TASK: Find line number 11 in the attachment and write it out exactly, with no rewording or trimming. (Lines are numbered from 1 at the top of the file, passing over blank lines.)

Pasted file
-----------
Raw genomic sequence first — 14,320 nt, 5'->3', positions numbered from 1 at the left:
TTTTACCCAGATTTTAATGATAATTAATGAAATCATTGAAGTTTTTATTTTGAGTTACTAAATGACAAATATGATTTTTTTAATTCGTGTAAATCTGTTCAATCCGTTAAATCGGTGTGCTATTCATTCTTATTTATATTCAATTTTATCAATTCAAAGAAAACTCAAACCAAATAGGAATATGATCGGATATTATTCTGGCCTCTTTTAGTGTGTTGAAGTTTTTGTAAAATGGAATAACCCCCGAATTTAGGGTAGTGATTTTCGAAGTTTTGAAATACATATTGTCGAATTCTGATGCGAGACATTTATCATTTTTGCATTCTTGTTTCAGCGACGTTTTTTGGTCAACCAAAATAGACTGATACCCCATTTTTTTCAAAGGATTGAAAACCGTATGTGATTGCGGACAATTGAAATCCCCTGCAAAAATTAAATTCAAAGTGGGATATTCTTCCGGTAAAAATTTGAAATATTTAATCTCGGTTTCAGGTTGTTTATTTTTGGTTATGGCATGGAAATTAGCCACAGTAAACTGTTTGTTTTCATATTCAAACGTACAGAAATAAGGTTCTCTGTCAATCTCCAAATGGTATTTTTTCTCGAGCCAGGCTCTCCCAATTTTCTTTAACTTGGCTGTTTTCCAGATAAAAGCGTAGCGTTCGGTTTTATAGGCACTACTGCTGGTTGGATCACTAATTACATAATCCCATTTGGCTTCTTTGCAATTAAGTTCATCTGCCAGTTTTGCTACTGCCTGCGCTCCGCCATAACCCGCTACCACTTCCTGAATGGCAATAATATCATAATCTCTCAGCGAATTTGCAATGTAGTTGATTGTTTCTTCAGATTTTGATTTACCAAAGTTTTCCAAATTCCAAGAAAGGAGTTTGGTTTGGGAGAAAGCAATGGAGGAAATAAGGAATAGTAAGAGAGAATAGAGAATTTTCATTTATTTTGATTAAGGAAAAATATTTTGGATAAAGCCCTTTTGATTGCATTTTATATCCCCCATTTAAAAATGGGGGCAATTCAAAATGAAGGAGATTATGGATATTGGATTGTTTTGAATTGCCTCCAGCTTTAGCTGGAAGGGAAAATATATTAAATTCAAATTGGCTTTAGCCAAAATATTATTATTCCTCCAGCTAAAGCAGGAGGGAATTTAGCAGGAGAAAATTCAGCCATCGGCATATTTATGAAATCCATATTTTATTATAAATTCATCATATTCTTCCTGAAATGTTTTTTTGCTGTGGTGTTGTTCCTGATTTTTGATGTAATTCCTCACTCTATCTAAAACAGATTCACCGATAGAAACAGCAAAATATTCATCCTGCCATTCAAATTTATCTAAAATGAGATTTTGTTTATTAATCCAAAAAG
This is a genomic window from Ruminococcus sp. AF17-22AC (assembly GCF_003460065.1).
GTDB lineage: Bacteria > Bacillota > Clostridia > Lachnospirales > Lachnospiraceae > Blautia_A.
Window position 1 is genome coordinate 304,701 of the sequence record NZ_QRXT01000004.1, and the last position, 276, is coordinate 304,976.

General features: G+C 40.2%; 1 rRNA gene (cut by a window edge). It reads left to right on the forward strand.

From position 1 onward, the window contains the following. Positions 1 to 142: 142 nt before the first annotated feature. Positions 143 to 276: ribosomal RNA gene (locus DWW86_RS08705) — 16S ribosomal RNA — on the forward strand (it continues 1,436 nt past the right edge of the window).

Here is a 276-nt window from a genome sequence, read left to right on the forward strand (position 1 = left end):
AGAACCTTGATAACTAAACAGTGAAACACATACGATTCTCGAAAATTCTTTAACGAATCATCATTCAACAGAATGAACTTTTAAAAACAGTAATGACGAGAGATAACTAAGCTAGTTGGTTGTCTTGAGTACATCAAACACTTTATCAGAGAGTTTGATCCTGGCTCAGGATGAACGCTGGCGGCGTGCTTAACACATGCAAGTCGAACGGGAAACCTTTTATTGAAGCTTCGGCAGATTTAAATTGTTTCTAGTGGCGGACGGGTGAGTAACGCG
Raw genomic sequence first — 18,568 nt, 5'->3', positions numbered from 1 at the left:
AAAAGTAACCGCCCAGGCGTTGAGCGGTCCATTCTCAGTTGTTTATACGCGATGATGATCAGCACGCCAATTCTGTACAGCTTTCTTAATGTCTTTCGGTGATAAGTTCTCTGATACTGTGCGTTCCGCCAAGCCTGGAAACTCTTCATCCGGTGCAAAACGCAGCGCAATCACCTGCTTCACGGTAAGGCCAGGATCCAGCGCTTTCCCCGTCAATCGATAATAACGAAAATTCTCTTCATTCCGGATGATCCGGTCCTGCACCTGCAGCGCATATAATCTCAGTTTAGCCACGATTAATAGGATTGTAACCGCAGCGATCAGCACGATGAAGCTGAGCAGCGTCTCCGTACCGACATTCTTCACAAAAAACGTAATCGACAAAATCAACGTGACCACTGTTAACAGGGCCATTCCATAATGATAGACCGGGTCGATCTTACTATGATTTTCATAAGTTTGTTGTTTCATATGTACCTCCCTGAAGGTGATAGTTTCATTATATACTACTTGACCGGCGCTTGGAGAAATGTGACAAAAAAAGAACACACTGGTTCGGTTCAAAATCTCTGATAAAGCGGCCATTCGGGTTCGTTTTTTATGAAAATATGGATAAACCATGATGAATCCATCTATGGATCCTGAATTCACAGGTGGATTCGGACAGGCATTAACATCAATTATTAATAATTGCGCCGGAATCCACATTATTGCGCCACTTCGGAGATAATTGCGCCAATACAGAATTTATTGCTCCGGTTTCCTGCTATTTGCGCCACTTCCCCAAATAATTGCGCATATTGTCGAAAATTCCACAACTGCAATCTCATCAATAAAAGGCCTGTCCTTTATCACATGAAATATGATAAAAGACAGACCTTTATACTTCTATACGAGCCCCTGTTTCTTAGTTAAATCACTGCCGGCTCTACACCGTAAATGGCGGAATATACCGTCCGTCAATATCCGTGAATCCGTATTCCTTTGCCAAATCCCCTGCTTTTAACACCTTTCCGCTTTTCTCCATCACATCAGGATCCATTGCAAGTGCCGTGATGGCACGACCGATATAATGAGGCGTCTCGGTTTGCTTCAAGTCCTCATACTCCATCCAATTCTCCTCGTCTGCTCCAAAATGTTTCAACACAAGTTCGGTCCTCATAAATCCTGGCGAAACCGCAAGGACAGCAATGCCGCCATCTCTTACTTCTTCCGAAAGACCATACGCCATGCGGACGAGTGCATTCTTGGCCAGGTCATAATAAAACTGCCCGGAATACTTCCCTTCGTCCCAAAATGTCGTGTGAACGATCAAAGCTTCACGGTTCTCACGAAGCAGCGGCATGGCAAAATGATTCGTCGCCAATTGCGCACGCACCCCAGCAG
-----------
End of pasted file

AAAAGTAACCGCCCAGGCGTTGAGCGGTCCATTCTCAGTTGTTTATACGCGATGATGATCAGCACGCCAATTCTGTACAGCTTTCTTAATGTCTTTCGGTGATAAGTTCTCTGATACTGTGCGTTCCGCCAAGCCTGGAAACTCTTCATCCGGTGCAAAACGCAGCGCAATCACCTGCTTCACGGTAAGGCCAGGATCCAGCGCTTTCCCCGTCAATCGATAATAACGAAAATTCTCTTCATTCCGGATGATCCGGTCCTGCACCTGCAGCGCATATAATCTCAGTTTAGCCACGATTAATAGGATTGTAACCGCAGCGATCAGCACGATGAAGCTGAGCAGCGTCTCCGTACCGACATTCTTCACAAAAAACGTAATCGACAAAATCAACGTGACCACTGTTAACAGGGCCATTCCATAATGATAGACCGGGTCGATCTTACTATGATTTTCATAAGTTTGTTGTTTCATATGTACCTCCCTGAAGGTGATAGTTTCATTATATACTACTTGACCGGCGCTTGGAGAAATGTGACAAAAAAAGAACACACTGGTTCGGTTCAAAATCTCTGATAAAGCGGCCATTCGGGTTCGTTTTTTATGAAAATATGGATAAACCATGATGAATCCATCTATGGATCCTGAATTCACAGGTGGATTCGGACAGGCATTAACATCAATTATTAATAATTGCGCCGGAATCCACATTATTGCGCCACTTCGGAGATAATTGCGCCAATACAGAATTTATTGCTCCGGTTTCCTGCTATTTGCGCCACTTCCCCAAATAATTGCGCATATTGTCGAAAATTCCACAACTGCAATCTCATCAATAAAAGGCCTGTCCTTTATCACATGAAATATGATAAAAGACAGACCTTTATACTTCTATACGAGCCCCTGTTTCTTAGTTAAATCACTGCCGGCTCTACACCGTAAATGGCGGAATATACCGTCCGTCAATATCCGTGAATCCGTATTCCTTTGCCAAATCCCCTGCTTTTAACACCTTTCCGCTTTTCTCCATCACATCAGGATCCATTGCAAGTGCCGTGATGGCACGACCGATATAATGAGGCGTCTCGGTTTGCTTCAAGTCCTCATACTCCATCCAATTCTCCTCGTCTGCTCCAAAATGTTTCAACACAAGTTCGGTCCTCATAAATCCTGGCGAAACCGCAAGGACAGCAATGCCGCCATCTCTTACTTCTTCCGAAAGACCATACGCCATGCGGACGAGTGCATTCTTGGCCAGGTCATAATAAAACTGCCCGGAATACTTCCCTTCGTCCCAAAATGTCGTGTGAACGATCAAAGCTTCACGGTTCTCACGAAGCAGCGGCATGGCAAAATGATTCGTCGCCAATTGCGCACGCACCCCAGCAG